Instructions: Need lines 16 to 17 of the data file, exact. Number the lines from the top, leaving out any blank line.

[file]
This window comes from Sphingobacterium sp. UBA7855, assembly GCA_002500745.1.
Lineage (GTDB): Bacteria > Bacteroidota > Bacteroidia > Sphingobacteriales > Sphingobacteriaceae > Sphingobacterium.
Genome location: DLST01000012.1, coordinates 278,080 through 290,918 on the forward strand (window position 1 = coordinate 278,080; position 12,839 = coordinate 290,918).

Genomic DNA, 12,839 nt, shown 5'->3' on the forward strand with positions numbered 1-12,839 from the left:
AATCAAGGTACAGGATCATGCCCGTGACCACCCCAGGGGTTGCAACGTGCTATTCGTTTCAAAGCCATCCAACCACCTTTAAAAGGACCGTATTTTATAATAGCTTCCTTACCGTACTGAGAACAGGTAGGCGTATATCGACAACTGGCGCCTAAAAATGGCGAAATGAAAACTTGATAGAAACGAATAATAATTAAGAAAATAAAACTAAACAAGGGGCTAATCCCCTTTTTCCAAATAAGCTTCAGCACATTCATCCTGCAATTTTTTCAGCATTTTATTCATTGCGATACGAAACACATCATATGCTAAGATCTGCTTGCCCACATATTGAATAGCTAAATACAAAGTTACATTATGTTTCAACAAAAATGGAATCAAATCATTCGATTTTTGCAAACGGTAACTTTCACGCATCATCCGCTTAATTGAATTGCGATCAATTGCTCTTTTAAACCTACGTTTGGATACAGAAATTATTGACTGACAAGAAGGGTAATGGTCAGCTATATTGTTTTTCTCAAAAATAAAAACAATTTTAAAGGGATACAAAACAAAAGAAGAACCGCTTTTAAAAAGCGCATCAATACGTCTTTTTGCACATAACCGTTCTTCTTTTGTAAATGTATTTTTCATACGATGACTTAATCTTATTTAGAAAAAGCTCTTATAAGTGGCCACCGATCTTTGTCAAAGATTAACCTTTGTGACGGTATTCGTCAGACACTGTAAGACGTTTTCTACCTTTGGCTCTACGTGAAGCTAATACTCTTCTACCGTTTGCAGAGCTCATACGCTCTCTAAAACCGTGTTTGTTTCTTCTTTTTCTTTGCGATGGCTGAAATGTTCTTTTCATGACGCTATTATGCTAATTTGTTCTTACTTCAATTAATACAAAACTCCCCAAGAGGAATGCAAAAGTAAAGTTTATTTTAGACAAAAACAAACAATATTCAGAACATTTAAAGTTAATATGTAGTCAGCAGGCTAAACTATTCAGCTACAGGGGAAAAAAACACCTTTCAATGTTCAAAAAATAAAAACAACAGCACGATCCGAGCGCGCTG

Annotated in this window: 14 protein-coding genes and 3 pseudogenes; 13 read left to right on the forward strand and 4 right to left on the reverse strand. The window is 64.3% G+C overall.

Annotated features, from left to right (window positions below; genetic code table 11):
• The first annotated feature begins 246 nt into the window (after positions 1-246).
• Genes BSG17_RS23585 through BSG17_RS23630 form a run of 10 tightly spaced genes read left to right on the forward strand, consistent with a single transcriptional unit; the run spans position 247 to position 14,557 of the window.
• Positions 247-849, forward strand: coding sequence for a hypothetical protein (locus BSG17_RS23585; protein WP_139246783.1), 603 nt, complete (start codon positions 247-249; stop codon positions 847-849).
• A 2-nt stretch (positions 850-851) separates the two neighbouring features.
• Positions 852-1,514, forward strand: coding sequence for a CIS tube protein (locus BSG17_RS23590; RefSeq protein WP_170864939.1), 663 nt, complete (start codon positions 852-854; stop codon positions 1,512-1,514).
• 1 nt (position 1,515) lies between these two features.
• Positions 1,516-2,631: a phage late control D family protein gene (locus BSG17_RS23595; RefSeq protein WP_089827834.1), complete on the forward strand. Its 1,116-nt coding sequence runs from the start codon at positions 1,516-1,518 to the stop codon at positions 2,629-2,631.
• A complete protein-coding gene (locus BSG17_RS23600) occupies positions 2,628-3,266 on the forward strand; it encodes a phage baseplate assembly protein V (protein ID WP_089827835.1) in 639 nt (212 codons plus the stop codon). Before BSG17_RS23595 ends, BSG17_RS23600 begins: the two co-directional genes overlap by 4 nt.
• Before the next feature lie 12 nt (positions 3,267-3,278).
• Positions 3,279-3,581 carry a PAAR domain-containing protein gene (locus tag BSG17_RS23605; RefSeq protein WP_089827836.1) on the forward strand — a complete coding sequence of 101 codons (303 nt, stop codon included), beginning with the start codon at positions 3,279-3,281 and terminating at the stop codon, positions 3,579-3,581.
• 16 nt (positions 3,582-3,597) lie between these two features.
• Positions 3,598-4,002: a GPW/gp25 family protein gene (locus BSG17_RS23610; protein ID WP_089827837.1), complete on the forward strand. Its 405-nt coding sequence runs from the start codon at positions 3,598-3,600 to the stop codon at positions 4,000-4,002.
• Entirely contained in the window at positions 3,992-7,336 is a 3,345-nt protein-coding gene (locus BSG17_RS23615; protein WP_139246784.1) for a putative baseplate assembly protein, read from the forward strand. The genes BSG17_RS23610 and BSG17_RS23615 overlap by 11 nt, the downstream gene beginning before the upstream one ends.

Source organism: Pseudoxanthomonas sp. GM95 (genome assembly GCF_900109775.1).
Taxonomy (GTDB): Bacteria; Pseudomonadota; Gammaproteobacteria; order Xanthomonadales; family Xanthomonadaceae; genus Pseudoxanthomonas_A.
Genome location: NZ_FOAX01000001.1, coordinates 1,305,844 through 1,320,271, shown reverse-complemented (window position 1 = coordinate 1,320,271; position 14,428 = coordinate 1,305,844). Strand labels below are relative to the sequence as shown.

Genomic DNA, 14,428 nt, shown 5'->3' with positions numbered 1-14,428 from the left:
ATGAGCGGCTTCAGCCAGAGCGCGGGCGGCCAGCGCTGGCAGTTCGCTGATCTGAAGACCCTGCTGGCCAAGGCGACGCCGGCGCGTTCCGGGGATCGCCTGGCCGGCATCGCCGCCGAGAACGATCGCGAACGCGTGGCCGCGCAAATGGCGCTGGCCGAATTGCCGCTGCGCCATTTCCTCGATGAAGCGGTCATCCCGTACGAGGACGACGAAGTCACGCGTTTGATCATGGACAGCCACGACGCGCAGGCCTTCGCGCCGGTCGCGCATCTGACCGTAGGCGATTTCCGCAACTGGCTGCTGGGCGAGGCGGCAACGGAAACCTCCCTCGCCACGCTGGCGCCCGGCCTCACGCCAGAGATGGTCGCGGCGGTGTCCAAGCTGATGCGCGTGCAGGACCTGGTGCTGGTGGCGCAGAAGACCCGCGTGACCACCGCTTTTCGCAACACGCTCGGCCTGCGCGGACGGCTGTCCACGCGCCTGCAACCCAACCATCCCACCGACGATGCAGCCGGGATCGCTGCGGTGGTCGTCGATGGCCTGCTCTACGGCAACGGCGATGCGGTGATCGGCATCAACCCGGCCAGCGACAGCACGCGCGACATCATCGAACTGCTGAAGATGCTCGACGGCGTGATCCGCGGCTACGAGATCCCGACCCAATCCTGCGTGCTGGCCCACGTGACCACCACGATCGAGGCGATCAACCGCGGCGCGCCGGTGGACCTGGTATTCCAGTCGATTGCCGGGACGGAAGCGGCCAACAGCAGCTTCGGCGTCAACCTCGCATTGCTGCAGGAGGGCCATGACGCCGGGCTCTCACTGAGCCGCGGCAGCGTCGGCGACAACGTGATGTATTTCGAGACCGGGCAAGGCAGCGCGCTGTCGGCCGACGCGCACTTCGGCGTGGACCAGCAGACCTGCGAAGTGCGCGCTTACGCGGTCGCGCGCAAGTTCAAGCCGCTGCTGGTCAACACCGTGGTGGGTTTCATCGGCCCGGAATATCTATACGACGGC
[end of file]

• Before the next feature lie 12 nt (positions 3,267-3,278).
• Positions 3,279-3,581 carry a PAAR domain-containing protein gene (locus tag BSG17_RS23605; RefSeq protein WP_089827836.1) on the forward strand — a complete coding sequence of 101 codons (303 nt, stop codon included), beginning with the start codon at positions 3,279-3,281 and terminating at the stop codon, positions 3,579-3,581.